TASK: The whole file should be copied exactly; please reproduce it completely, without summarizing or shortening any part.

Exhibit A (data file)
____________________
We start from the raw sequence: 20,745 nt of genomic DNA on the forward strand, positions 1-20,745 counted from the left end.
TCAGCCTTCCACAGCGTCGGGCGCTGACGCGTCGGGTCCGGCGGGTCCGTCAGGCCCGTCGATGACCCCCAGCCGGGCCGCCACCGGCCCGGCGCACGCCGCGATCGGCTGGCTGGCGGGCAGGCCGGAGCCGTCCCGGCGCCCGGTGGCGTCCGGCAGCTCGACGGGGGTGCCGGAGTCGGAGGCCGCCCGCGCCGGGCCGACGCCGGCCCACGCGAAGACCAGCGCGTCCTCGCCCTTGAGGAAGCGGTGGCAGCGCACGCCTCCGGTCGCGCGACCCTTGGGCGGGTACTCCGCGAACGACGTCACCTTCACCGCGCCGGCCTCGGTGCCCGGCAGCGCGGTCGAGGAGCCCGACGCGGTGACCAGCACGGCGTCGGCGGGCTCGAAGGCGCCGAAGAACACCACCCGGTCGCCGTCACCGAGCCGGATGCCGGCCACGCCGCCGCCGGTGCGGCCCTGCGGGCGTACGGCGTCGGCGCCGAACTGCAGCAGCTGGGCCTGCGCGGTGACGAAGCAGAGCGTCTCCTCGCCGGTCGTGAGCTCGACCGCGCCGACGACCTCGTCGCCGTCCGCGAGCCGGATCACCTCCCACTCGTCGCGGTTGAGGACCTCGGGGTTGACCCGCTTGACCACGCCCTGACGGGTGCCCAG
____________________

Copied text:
We start from the raw sequence: 20,745 nt of genomic DNA on the forward strand, positions 1-20,745 counted from the left end.
TCAGCCTTCCACAGCGTCGGGCGCTGACGCGTCGGGTCCGGCGGGTCCGTCAGGCCCGTCGATGACCCCCAGCCGGGCCGCCACCGGCCCGGCGCACGCCGCGATCGGCTGGCTGGCGGGCAGGCCGGAGCCGTCCCGGCGCCCGGTGGCGTCCGGCAGCTCGACGGGGGTGCCGGAGTCGGAGGCCGCCCGCGCCGGGCCGACGCCGGCCCACGCGAAGACCAGCGCGTCCTCGCCCTTGAGGAAGCGGTGGCAGCGCACGCCTCCGGTCGCGCGACCCTTGGGCGGGTACTCCGCGAACGACGTCACCTTCACCGCGCCGGCCTCGGTGCCCGGCAGCGCGGTCGAGGAGCCCGACGCGGTGACCAGCACGGCGTCGGCGGGCTCGAAGGCGCCGAAGAACACCACCCGGTCGCCGTCACCGAGCCGGATGCCGGCCACGCCGCCGCCGGTGCGGCCCTGCGGGCGTACGGCGTCGGCGCCGAACTGCAGCAGCTGGGCCTGCGCGGTGACGAAGCAGAGCGTCTCCTCGCCGGTCGTGAGCTCGACCGCGCCGACGACCTCGTCGCCGTCCGCGAGCCGGATCACCTCCCACTCGTCGCGGTTGAGGACCTCGGGGTTGACCCGCTTGACCACGCCCTGACGGGTGCCCAG